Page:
Database search using yeast ELO sequences

Using the three yeast fatty acid elongase sequences (ELO 1 , 2, 3) as probes, a number of putative ORFs in the DNA of C. elegans-deήved cosmid sequences which form the C. elegans genomic sequence database were identified. Moreover, an extensive and time-consuming search of a downloaded copy of the WormPep database (ftp://ftp.sanger.ac.uk./pub/databases/wormpep) using manual search strings in MSWord 6, identified a number of C. elegans ORFs which contained presumptive histidine boxes. Wormpep contains predicted proteins from the Caenorhabditis elegans genome sequence project, which is carried out jointly by the Sanger Centre in Cambridge, UK and Genome Sequencing Center in St. Louis, USA. The current Wormpep database, Wormpep 16, contains 16,332 protein sequences (7,120,115 residues). Search strings used included [HXXHH], [HXXXHH], [QXXHH] and [YHH]. Comparison of the data from the two different searches indicated a small (<10) number of putative ORFs as candidate elongases. The histidine box motifs are shown in bold in SEQ ID 9 to 16.

Hydrophobicity plot analysis

Since the fatty acid elongase reaction is predicted to be carried out on the cytosolic face of the endomembrane system (Toke & Martin (1996), supra; Oh et al (1997), supra), the putative C. elegans ORFs were examined for potential membrane spanning domains, via Kyte & Doolittle hydrophobicity plots (J. Mol Biol, (1982), 157, 105-132). This revealed a number of ORFs with possible membrane-spanning domains, and also indicated a degree of similarity in the secondary-structure of a number of identified ORFs.

Screening for ER-retention signal sequences

The inventors postulated that since fatty acid elongases are expected to be endoplasmic reticulum (ER) membrane proteins, they might be expected to have peptide signals which are responsible for "ER-retention". In the case of ER membrane proteins, this signal often takes the form of a C-terminal motif [K-K-X2.3-Stop], or similar variants thereof (Jackson et al, (1990), EMBO J, 9, 3153-3162). Further sequence analysis of the C. elegans putative elongases revealed that 4 ORFs (F41H10.7, F41H10.8, F56H11.4, Y53F4B.c) had C-terminal motifs that exactly matched this search pattern, and that a further 2 ORFs (F11E6.5, C40H1.4) had related sequences. These sequence motifs are underlined in SEQ ID 9 to 13, 15 and 16.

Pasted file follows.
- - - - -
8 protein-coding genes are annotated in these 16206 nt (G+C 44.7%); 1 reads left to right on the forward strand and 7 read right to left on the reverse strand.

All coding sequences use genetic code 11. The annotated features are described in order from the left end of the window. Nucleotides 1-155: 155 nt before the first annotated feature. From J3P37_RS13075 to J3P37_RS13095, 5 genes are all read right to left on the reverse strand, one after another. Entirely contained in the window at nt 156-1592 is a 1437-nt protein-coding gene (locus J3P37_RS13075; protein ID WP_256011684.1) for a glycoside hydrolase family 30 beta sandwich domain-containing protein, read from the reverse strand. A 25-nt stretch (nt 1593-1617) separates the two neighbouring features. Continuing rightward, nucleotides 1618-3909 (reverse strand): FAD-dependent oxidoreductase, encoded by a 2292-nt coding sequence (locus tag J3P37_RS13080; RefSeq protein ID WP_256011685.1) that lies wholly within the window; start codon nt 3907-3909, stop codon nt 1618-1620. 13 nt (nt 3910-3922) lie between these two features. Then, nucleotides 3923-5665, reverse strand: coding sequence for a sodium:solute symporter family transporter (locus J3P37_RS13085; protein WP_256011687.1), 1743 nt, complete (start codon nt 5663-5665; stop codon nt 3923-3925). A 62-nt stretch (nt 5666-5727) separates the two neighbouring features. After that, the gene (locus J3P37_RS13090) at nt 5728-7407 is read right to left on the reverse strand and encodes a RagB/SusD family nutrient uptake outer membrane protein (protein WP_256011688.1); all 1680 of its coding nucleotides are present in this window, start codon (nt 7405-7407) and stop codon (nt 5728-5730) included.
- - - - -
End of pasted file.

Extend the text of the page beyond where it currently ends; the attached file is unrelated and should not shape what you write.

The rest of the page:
Chromosome mapping

Since the inventors had previously observed that C elegans genes involved in the synthesis of PUFA may exist in tandem (for example the Δ5 and Δ6 desaturases required for AA and GLA synthesis, respectively, are < 1 kB apart on chromosome IV (Michaelson et al, (1998), FEBS Letts 439, 215-218), the positions of the putative C. elegans elongase ORFs were determined using the Sanger Centre's WebAce C. elegans server (http://www.sanger.ac.uk/Projects/C_elegans/webace_front_end.shtml).. This indicated that two pairs of putative elongases were in close proximity to each other on the C. elegans chromosome IV.

F41H10.7 and F41H10.8 were identified as being approximately 10 Kb apart on chromosome IV, and F56H11.3 and F56H11.4 were identified as being approximately 2 Kb apart on chromosome TV.

Putative C. elegans fatty acid elongases

The positions of the putative ORFs in the C. elegans genome are shown below i.e. chromosome number, and map position in centiMorgans, together with the GenBank database accession numbers.

The designations used employ the same method as used on the Sanger Centre's C. elegans database, i.e. ORF C40H1.4 is predicted coding sequence 4 on cosmid C40H1.

Elongase Cosmid Sanger ID GenBank Ace Chromosome

Code

C40H1.4 Z19154 HI B D2024.3 U41011 IV, 7.68

F11E6.5 Z81058 IV, 18.8

D F41H10.7* U61954 IV, 29.8

F41H10.8* U61954 IV, 29.8

F56H11.3* Z68749 rv, 2.5

F56H11.4* Z68749 IV, 2.5

H Y53F4B.C Z92860 π

* or# indicates genes in tandem

Comparison of C. elegans putative elongase ORFs with yeast genes:

Each of the three yeast ELO polypeptides were compared against all of the worm putative elongase translated ORF sequences, and then ranked in order of similarity (as measured by the BLAST score) (Altschul et al (1990), supra)

The results are shown below, with the ORF sequences ranked from most similar to least similar, and the BLAST scores are shown in brackets:

Yeast ELO1 (14 to 16 carbon fatty acid elongase)

G (262) > E (241) > D (225) > C (219) > A (216) > F (215) > H (197) > B (172)

Yeast ELO2 (24 carbon sphingolipid elongase)

E (231) > C (226) > G (189) > A (181) > F (166) > D (150) > H (141) > B (140) Yeast ELO3 (24 to 26 sphingolipid elongase)

D (171) > G(163) > F (154) > A (152) > E (150) > C (131) > B (132) > H (128)